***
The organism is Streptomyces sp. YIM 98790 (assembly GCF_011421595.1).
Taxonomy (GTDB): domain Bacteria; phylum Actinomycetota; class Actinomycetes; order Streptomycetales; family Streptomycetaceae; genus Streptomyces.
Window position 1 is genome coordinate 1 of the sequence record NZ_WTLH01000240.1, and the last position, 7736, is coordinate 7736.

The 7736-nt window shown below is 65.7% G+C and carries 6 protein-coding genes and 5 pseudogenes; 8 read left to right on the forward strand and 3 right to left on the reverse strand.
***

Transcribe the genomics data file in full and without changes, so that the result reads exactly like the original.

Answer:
The organism is Streptomyces sp. YIM 98790 (assembly GCF_011421595.1).
Taxonomy (GTDB): domain Bacteria; phylum Actinomycetota; class Actinomycetes; order Streptomycetales; family Streptomycetaceae; genus Streptomyces.
Window position 1 is genome coordinate 1 of the sequence record NZ_WTLH01000240.1, and the last position, 7736, is coordinate 7736.

The 7736-nt window shown below is 65.7% G+C and carries 6 protein-coding genes and 5 pseudogenes; 8 read left to right on the forward strand and 3 right to left on the reverse strand.